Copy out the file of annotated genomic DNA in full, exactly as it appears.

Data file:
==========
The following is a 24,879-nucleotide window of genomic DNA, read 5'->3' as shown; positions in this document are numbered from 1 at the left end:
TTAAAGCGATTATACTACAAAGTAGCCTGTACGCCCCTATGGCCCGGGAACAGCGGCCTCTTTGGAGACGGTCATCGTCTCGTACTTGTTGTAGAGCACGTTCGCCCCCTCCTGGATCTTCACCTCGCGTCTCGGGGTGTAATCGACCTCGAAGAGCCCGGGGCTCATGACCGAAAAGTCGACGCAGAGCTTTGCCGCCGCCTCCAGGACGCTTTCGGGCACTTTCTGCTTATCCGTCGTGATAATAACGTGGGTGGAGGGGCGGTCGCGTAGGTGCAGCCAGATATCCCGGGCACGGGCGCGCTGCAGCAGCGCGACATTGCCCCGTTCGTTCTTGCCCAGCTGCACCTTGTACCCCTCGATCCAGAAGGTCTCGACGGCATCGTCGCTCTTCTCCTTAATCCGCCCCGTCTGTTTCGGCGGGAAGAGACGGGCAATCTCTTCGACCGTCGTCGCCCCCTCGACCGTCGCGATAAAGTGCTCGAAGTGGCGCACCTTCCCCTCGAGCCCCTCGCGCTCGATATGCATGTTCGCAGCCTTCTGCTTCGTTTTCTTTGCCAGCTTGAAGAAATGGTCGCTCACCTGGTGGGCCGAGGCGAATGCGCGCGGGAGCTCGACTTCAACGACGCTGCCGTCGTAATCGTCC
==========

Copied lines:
The following is a 24,879-nucleotide window of genomic DNA, read 5'->3' as shown; positions in this document are numbered from 1 at the left end:
TTAAAGCGATTATACTACAAAGTAGCCTGTACGCCCCTATGGCCCGGGAACAGCGGCCTCTTTGGAGACGGTCATCGTCTCGTACTTGTTGTAGAGCACGTTCGCCCCCTCCTGGATCTTCACCTCGCGTCTCGGGGTGTAATCGACCTCGAAGAGCCCGGGGCTCATGACCGAAAAGTCGACGCAGAGCTTTGCCGCCGCCTCCAGGACGCTTTCGGGCACTTTCTGCTTATCCGTCGTGATAATAACGTGGGTGGAGGGGCGGTCGCGTAGGTGCAGCCAGATATCCCGGGCACGGGCGCGCTGCAGCAGCGCGACATTGCCCCGTTCGTTCTTGCCCAGCTGCACCTTGTACCCCTCGATCCAGAAGGTCTCGACGGCATCGTCGCTCTTCTCCTTAATCCGCCCCGTCTGTTTCGGCGGGAAGAGACGGGCAATCTCTTCGACCGTCGTCGCCCCCTCGACCGTCGCGATAAAGTGCTCGAAGTGGCGCACCTTCCCCTCGAGCCCCTCGCGCTCGATATGCATGTTCGCAGCCTTCTGCTTCGTTTTCTTTGCCAGCTTGAAGAAATGGTCGCTCACCTGGTGGGCCGAGGCGAATGCGCGCGGGAGCTCGACTTCAACGACGCTGCCGTCGTAATCGTCC